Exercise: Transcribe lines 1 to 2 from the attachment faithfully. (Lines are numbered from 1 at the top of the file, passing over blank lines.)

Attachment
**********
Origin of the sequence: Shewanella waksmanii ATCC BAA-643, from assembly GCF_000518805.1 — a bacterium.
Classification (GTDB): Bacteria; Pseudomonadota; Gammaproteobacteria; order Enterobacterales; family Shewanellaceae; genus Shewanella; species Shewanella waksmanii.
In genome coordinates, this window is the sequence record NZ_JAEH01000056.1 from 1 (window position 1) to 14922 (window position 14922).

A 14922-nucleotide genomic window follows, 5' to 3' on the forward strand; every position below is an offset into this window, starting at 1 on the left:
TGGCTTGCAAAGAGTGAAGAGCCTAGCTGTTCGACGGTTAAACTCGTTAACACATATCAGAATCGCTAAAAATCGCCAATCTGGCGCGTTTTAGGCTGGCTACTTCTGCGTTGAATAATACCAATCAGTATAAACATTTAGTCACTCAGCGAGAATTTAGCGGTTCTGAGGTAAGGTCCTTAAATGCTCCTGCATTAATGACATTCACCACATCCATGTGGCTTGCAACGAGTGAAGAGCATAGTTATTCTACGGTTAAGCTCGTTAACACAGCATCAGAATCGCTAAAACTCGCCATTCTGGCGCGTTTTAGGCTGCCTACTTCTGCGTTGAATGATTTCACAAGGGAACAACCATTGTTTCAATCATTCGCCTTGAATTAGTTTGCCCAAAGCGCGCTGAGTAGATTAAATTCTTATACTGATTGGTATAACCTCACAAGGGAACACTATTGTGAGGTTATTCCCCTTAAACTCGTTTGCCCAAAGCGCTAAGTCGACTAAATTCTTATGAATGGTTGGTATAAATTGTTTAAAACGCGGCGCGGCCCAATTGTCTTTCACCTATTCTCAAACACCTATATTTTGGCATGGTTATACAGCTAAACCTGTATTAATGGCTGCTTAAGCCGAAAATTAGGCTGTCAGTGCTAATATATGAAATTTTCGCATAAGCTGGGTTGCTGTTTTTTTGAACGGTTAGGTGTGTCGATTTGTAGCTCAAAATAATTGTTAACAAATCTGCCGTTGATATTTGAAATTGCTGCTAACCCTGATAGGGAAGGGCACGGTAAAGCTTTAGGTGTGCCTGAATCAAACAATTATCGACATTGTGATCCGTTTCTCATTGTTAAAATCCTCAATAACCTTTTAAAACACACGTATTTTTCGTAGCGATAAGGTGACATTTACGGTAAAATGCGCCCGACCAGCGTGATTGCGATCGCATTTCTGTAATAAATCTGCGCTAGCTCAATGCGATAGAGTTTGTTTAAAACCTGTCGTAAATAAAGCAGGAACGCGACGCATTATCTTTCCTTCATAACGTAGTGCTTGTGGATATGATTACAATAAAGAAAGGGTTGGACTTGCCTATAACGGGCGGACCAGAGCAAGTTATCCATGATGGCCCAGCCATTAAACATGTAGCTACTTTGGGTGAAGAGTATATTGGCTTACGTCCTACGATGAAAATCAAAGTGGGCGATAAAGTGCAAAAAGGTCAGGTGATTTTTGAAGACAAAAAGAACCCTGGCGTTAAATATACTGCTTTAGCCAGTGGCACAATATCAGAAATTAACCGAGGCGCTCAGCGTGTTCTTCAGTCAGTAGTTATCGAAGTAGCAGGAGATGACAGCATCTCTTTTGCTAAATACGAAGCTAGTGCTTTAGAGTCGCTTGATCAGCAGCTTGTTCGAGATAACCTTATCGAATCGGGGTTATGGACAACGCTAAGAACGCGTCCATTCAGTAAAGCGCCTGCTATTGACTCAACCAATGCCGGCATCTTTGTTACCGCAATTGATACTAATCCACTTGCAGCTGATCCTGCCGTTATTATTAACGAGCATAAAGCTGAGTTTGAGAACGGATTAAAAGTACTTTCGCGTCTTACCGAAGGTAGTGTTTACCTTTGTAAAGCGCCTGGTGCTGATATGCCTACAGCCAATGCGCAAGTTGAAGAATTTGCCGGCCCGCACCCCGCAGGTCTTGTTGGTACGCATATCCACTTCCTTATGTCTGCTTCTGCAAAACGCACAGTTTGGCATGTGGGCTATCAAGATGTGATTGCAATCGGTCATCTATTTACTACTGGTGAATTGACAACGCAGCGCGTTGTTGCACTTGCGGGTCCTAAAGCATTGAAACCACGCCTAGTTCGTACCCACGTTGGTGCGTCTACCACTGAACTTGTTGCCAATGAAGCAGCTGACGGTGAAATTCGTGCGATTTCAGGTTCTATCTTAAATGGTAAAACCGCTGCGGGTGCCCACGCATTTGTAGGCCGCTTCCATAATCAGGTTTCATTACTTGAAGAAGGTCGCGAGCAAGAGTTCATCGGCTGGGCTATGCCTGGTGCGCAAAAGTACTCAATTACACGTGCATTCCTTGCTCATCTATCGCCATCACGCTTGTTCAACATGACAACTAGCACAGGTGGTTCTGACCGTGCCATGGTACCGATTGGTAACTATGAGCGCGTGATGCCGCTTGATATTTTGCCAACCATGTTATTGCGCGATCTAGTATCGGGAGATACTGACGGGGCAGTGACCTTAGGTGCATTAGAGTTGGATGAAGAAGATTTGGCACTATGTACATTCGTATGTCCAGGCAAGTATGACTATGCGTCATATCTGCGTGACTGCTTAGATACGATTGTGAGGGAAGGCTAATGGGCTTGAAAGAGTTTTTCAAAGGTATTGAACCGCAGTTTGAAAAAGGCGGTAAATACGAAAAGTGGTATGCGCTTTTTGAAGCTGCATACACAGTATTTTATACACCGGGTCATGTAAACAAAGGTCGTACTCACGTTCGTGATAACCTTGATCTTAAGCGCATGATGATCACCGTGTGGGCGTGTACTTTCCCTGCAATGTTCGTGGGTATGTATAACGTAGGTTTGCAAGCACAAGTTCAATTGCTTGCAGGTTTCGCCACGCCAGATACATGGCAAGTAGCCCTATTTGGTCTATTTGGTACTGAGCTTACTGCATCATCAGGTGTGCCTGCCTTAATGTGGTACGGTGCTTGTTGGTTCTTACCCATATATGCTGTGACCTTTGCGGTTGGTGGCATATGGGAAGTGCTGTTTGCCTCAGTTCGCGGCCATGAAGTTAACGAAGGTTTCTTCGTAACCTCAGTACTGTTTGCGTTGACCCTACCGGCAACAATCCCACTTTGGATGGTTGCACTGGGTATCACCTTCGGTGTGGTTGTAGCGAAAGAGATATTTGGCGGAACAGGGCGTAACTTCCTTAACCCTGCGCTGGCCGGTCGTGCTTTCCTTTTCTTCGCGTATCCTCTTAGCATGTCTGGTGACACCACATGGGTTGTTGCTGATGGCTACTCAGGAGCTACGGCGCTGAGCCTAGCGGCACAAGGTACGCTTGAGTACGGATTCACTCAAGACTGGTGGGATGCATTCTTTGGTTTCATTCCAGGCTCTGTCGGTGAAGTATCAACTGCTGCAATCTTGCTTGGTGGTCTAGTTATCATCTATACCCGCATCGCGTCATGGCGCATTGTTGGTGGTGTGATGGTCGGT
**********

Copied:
Origin of the sequence: Shewanella waksmanii ATCC BAA-643, from assembly GCF_000518805.1 — a bacterium.
Classification (GTDB): Bacteria; Pseudomonadota; Gammaproteobacteria; order Enterobacterales; family Shewanellaceae; genus Shewanella; species Shewanella waksmanii.